It has been my experience that most people rely upon the television media for their weather warning information. But what happens if the electric power goes out or your not home watching television? What other sources are there to receive warning information? I have found that few radio stations carry live, up-to-the-minute weather broadcasts. Ialso have found that few people have a NOAA weather radio or actually use them. Few cities have sirens or have adequate coverage. Surprisingly, more and more people are receiving their warnings from pagers and cellular telephones. After the May 3, 1999 tornadoes in Oklahoma City, I found that a number of people received warnings from relatives on their pagers or cell phones. Ialso have found there are some private companies out there trying to use this market too. I am all for multiple warning systems. After all, the U.S. military depends on multiple warning and deterrence systems (the "triad") in case of a nuclear attack. A similar program should be in place for hazardous weather. However, I would like to see more LINKAGE of the weather warning systems. For example, why can't we make NOAA weather radio standard in automobiles? How about an NWS warning that automatically trips an alarm on your cell phone, car radio, or television?


FEBRUARY 24th: The Dallas area SKYWARN class will be held on Saturday, February 24th at the Garland Performing Arts Center beginning at 9am. This is one of the largest spotter training classes in thecountry and people from many surrounding states also attend. The training session lasts until 1 or 2pm.

MARCH 29th: The National Weather Associations 2001 SEVERE STORM AND DOPPLER RADAR CONFERENCE will begin on Thursday, March 29th at 5pm and adjourn Saturday at 10pm. The conference will be held at theUniversity Park Holiday Inn in West Des Moines (same as last year). Check out their web site at The editor will be there provided another city is not struck by a tornado.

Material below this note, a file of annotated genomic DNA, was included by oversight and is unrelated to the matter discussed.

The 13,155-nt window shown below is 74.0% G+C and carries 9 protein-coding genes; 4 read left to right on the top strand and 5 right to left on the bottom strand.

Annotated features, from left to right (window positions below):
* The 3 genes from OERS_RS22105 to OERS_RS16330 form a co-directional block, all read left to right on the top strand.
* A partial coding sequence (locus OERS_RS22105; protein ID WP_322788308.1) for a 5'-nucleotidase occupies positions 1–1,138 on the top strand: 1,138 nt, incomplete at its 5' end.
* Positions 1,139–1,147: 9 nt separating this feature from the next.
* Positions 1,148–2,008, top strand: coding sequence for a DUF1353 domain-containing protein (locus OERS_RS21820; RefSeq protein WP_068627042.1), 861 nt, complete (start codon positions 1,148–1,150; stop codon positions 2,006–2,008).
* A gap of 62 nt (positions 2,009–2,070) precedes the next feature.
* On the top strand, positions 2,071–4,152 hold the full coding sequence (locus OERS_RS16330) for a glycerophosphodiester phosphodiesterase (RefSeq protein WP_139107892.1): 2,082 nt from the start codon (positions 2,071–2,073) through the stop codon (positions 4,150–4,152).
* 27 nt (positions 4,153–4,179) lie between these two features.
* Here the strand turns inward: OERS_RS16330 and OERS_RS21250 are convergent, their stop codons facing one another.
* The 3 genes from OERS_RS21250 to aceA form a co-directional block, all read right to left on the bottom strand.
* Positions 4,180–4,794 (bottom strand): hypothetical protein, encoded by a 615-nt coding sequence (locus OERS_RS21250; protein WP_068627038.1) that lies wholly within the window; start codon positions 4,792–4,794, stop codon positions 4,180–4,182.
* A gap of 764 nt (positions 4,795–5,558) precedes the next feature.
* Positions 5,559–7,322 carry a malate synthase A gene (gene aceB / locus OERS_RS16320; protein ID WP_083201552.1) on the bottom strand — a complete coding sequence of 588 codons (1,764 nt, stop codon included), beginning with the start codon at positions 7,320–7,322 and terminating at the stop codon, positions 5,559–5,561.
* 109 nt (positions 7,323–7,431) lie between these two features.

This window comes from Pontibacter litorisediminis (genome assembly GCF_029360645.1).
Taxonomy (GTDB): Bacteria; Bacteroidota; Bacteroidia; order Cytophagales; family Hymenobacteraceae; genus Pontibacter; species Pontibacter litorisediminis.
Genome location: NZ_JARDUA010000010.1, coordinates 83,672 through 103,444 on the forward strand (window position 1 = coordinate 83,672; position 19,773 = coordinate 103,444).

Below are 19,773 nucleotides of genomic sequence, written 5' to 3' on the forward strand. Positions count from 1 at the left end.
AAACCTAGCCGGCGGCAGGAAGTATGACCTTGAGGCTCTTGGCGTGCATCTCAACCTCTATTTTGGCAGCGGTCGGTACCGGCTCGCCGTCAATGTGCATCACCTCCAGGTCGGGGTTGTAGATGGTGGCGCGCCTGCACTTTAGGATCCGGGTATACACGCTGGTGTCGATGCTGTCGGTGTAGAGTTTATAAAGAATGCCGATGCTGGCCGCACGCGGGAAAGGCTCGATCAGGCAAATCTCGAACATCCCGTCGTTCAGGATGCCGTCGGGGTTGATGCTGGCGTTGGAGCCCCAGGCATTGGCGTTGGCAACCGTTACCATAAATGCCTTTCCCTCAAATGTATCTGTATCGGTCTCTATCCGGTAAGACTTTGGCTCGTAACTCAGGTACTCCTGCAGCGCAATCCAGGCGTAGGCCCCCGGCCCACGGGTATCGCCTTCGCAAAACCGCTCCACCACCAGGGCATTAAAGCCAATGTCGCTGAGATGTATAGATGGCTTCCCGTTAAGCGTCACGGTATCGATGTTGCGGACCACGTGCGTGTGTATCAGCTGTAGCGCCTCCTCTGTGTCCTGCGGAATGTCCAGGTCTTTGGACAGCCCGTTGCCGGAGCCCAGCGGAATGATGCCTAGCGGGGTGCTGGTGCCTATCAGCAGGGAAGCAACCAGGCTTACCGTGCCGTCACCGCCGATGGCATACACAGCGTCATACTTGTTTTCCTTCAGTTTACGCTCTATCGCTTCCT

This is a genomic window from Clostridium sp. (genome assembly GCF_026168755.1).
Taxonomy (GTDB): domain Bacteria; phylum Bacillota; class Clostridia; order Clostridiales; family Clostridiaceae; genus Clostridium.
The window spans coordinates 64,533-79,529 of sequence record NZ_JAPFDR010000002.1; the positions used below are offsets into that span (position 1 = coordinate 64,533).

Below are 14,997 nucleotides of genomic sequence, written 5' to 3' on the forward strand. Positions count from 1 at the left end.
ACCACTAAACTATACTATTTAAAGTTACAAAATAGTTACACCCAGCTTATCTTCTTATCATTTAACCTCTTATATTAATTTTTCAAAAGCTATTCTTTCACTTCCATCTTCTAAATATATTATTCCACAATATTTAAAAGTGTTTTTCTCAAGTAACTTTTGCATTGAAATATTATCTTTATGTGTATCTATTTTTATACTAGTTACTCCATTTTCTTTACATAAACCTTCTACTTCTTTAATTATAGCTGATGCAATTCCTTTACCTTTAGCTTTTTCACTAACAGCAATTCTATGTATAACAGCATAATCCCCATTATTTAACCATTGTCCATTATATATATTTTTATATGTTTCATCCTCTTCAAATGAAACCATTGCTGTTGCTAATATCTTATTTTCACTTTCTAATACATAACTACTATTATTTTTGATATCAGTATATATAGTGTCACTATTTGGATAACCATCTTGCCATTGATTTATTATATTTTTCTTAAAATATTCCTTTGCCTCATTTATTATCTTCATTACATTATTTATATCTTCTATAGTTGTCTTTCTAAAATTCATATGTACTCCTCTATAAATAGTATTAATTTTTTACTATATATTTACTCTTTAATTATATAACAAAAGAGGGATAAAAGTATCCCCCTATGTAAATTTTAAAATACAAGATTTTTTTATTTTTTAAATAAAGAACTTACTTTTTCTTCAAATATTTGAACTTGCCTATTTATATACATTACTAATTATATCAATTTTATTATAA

May 3, 1999 is a date that lives in chaser infamy when a series of tornadoes struck central Oklahoma. One year later, asupercell tracked across the Dallas-Fort Worth (DFW) area producing my mostexciting chase of the spring. The synoptic situation was not the typical trough/dryline but an upper closed low spinning over Oklahoma moving very slowly eastward. The circulation above 850mb combined with backed surface winds provided adequate low-level shear. The 12Z, 300mb analysis showed two speed maximums circling the low, one at Monet, MO and the other at Amarillo, TX. Numerous surface boundaries were likely intact from previous convective activity. Meanwhile, 70 plus dewpoints were heading northward into the DFW metroplex to provide instability and another round of afternoon storms.

I left work in Garland just after 5pm, when the NOAA weather radio alarm caught my attention. Tarrant County Skywarn was tracking a rotating hailstorm in northeast Tarrant County moving southeast. The persistence of this storm was apparent as I monitored Tarrant County Skywarn while getting ready to chase. I could see the anvil edge toward the southwest with the remainder of the sky being clear. After conducting an inventory of mychase gear, I headed out to intercept the storm.